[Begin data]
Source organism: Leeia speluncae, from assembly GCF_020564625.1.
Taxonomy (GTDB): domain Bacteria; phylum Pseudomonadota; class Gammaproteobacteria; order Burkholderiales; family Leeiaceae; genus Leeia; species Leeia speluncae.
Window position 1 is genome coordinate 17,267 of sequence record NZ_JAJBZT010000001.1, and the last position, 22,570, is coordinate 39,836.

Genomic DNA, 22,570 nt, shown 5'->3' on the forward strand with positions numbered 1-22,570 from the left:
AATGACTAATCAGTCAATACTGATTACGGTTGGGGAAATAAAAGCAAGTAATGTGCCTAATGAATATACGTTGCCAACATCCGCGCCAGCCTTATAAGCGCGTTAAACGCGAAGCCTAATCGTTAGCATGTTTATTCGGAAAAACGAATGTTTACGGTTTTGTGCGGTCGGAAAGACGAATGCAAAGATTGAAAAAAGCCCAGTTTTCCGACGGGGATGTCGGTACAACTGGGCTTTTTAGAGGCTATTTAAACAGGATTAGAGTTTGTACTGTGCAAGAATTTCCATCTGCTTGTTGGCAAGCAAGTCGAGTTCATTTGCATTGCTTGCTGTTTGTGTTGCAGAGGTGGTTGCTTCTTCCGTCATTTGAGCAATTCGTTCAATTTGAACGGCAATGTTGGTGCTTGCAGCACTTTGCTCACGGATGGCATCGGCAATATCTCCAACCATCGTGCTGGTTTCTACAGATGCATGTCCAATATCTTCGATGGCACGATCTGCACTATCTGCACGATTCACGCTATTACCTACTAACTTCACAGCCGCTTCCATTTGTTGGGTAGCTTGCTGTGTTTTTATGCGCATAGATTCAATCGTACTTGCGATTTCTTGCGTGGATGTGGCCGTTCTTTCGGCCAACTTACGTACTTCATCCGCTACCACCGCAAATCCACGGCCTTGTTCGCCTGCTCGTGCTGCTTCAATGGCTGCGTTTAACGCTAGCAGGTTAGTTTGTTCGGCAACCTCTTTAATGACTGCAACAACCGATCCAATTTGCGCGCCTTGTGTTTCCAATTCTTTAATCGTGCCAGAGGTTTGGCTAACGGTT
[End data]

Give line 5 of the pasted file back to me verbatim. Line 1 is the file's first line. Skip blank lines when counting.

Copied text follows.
AATGACTAATCAGTCAATACTGATTACGGTTGGGGAAATAAAAGCAAGTAATGTGCCTAATGAATATACGTTGCCAACATCCGCGCCAGCCTTATAAGCGCGTTAAACGCGAAGCCTAATCGTTAGCATGTTTATTCGGAAAAACGAATGTTTACGGTTTTGTGCGGTCGGAAAGACGAATGCAAAGATTGAAAAAAGCCCAGTTTTCCGACGGGGATGTCGGTACAACTGGGCTTTTTAGAGGCTATTTAAACAGGATTAGAGTTTGTACTGTGCAAGAATTTCCATCTGCTTGTTGGCAAGCAAGTCGAGTTCATTTGCATTGCTTGCTGTTTGTGTTGCAGAGGTGGTTGCTTCTTCCGTCATTTGAGCAATTCGTTCAATTTGAACGGCAATGTTGGTGCTTGCAGCACTTTGCTCACGGATGGCATCGGCAATATCTCCAACCATCGTGCTGGTTTCTACAGATGCATGTCCAATATCTTCGATGGCACGATCTGCACTATCTGCACGATTCACGCTATTACCTACTAACTTCACAGCCGCTTCCATTTGTTGGGTAGCTTGCTGTGTTTTTATGCGCATAGATTCAATCGTACTTGCGATTTCTTGCGTGGATGTGGCCGTTCTTTCGGCCAACTTACGTACTTCATCCGCTACCACCGCAAATCCACGGCCTTGTTCGCCTGCTCGTGCTGCTTCAATGGCTGCGTTTAACGCTAGCAGGTTAGTTTGTTCGGCAACCTCTTTAATGACTGCAACAACCGATCCAATTTGCGCGCCTTGTGTTTCCAATTCTTTAATCGTGCCAGAGGTTTGGCTAACGGTT